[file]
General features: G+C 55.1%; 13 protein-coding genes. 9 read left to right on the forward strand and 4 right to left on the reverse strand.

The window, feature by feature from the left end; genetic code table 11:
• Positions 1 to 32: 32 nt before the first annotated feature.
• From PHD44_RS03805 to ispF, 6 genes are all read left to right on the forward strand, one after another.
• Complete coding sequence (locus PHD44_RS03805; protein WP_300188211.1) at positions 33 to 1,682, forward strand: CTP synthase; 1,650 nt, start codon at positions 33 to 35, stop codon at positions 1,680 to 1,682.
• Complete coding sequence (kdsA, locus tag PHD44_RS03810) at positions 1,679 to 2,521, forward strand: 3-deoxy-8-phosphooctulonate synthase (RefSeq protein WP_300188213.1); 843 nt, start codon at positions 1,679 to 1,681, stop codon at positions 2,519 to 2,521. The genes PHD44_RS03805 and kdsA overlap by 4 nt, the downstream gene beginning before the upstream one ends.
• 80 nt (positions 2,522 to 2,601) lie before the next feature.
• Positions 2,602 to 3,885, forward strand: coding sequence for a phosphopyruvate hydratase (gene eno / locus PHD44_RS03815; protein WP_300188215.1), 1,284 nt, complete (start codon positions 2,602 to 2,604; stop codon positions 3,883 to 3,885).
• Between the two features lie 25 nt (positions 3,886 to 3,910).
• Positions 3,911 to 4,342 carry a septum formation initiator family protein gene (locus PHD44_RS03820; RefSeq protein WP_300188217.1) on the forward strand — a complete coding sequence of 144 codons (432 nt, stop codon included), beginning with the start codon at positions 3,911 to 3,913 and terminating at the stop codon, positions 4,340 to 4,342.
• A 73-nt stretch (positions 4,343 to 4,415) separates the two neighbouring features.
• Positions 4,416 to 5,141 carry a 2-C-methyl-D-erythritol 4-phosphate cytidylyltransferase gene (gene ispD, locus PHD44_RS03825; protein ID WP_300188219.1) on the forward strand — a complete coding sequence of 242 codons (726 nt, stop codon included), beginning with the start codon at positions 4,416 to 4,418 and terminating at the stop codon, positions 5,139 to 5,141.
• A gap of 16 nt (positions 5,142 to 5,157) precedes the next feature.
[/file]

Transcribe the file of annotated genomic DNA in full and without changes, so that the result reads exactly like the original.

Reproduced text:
General features: G+C 55.1%; 13 protein-coding genes. 9 read left to right on the forward strand and 4 right to left on the reverse strand.

The window, feature by feature from the left end; genetic code table 11:
• Positions 1 to 32: 32 nt before the first annotated feature.
• From PHD44_RS03805 to ispF, 6 genes are all read left to right on the forward strand, one after another.
• Complete coding sequence (locus PHD44_RS03805; protein WP_300188211.1) at positions 33 to 1,682, forward strand: CTP synthase; 1,650 nt, start codon at positions 33 to 35, stop codon at positions 1,680 to 1,682.
• Complete coding sequence (kdsA, locus tag PHD44_RS03810) at positions 1,679 to 2,521, forward strand: 3-deoxy-8-phosphooctulonate synthase (RefSeq protein WP_300188213.1); 843 nt, start codon at positions 1,679 to 1,681, stop codon at positions 2,519 to 2,521. The genes PHD44_RS03805 and kdsA overlap by 4 nt, the downstream gene beginning before the upstream one ends.
• 80 nt (positions 2,522 to 2,601) lie before the next feature.
• Positions 2,602 to 3,885, forward strand: coding sequence for a phosphopyruvate hydratase (gene eno / locus PHD44_RS03815; protein WP_300188215.1), 1,284 nt, complete (start codon positions 2,602 to 2,604; stop codon positions 3,883 to 3,885).
• Between the two features lie 25 nt (positions 3,886 to 3,910).
• Positions 3,911 to 4,342 carry a septum formation initiator family protein gene (locus PHD44_RS03820; RefSeq protein WP_300188217.1) on the forward strand — a complete coding sequence of 144 codons (432 nt, stop codon included), beginning with the start codon at positions 3,911 to 3,913 and terminating at the stop codon, positions 4,340 to 4,342.
• A 73-nt stretch (positions 4,343 to 4,415) separates the two neighbouring features.
• Positions 4,416 to 5,141 carry a 2-C-methyl-D-erythritol 4-phosphate cytidylyltransferase gene (gene ispD, locus PHD44_RS03825; protein ID WP_300188219.1) on the forward strand — a complete coding sequence of 242 codons (726 nt, stop codon included), beginning with the start codon at positions 4,416 to 4,418 and terminating at the stop codon, positions 5,139 to 5,141.
• A gap of 16 nt (positions 5,142 to 5,157) precedes the next feature.